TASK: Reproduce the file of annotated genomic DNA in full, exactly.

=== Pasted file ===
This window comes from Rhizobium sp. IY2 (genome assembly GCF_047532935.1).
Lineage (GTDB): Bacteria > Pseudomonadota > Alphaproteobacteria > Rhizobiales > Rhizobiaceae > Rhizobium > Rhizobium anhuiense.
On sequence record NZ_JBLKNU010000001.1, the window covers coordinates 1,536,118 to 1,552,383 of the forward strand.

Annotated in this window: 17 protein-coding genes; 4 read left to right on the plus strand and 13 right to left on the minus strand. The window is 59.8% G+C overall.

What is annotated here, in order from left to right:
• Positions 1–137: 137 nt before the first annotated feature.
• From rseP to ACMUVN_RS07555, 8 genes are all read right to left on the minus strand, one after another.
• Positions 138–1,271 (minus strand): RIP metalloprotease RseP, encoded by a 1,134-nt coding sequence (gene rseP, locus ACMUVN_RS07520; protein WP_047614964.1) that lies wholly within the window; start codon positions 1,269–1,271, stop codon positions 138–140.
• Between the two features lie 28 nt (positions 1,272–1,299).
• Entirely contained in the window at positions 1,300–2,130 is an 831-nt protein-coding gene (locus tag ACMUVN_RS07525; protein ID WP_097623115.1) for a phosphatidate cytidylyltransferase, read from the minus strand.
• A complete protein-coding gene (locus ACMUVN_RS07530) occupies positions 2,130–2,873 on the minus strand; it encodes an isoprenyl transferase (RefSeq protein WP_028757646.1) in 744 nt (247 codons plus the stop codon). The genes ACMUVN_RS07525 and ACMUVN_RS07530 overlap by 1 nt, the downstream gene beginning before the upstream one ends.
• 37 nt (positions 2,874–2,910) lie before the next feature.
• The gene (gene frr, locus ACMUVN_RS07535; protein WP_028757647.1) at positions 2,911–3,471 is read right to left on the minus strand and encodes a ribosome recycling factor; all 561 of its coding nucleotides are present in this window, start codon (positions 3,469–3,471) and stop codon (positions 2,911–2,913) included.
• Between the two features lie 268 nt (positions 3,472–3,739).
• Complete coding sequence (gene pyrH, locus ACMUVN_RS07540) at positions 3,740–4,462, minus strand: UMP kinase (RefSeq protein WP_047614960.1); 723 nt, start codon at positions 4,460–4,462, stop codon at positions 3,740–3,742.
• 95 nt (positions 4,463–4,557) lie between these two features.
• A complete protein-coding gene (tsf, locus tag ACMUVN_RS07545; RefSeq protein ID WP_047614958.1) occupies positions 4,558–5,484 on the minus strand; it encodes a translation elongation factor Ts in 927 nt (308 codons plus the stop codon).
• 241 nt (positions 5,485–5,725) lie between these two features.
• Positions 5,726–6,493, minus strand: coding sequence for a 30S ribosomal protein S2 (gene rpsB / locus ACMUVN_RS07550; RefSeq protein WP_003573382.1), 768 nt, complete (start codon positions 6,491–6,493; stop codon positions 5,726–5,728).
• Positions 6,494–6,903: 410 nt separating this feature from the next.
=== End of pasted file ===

This window comes from Rhizobium sp. IY2 (genome assembly GCF_047532935.1).
Lineage (GTDB): Bacteria > Pseudomonadota > Alphaproteobacteria > Rhizobiales > Rhizobiaceae > Rhizobium > Rhizobium anhuiense.
On sequence record NZ_JBLKNU010000001.1, the window covers coordinates 1,536,118 to 1,552,383 of the forward strand.

Annotated in this window: 17 protein-coding genes; 4 read left to right on the plus strand and 13 right to left on the minus strand. The window is 59.8% G+C overall.

What is annotated here, in order from left to right:
• Positions 1–137: 137 nt before the first annotated feature.
• From rseP to ACMUVN_RS07555, 8 genes are all read right to left on the minus strand, one after another.
• Positions 138–1,271 (minus strand): RIP metalloprotease RseP, encoded by a 1,134-nt coding sequence (gene rseP, locus ACMUVN_RS07520; protein WP_047614964.1) that lies wholly within the window; start codon positions 1,269–1,271, stop codon positions 138–140.
• Between the two features lie 28 nt (positions 1,272–1,299).
• Entirely contained in the window at positions 1,300–2,130 is an 831-nt protein-coding gene (locus tag ACMUVN_RS07525; protein ID WP_097623115.1) for a phosphatidate cytidylyltransferase, read from the minus strand.
• A complete protein-coding gene (locus ACMUVN_RS07530) occupies positions 2,130–2,873 on the minus strand; it encodes an isoprenyl transferase (RefSeq protein WP_028757646.1) in 744 nt (247 codons plus the stop codon). The genes ACMUVN_RS07525 and ACMUVN_RS07530 overlap by 1 nt, the downstream gene beginning before the upstream one ends.
• 37 nt (positions 2,874–2,910) lie before the next feature.
• The gene (gene frr, locus ACMUVN_RS07535; protein WP_028757647.1) at positions 2,911–3,471 is read right to left on the minus strand and encodes a ribosome recycling factor; all 561 of its coding nucleotides are present in this window, start codon (positions 3,469–3,471) and stop codon (positions 2,911–2,913) included.
• Between the two features lie 268 nt (positions 3,472–3,739).
• Complete coding sequence (gene pyrH, locus ACMUVN_RS07540) at positions 3,740–4,462, minus strand: UMP kinase (RefSeq protein WP_047614960.1); 723 nt, start codon at positions 4,460–4,462, stop codon at positions 3,740–3,742.
• 95 nt (positions 4,463–4,557) lie between these two features.
• A complete protein-coding gene (tsf, locus tag ACMUVN_RS07545; RefSeq protein ID WP_047614958.1) occupies positions 4,558–5,484 on the minus strand; it encodes a translation elongation factor Ts in 927 nt (308 codons plus the stop codon).
• 241 nt (positions 5,485–5,725) lie between these two features.
• Positions 5,726–6,493, minus strand: coding sequence for a 30S ribosomal protein S2 (gene rpsB / locus ACMUVN_RS07550; RefSeq protein WP_003573382.1), 768 nt, complete (start codon positions 6,491–6,493; stop codon positions 5,726–5,728).
• Positions 6,494–6,903: 410 nt separating this feature from the next.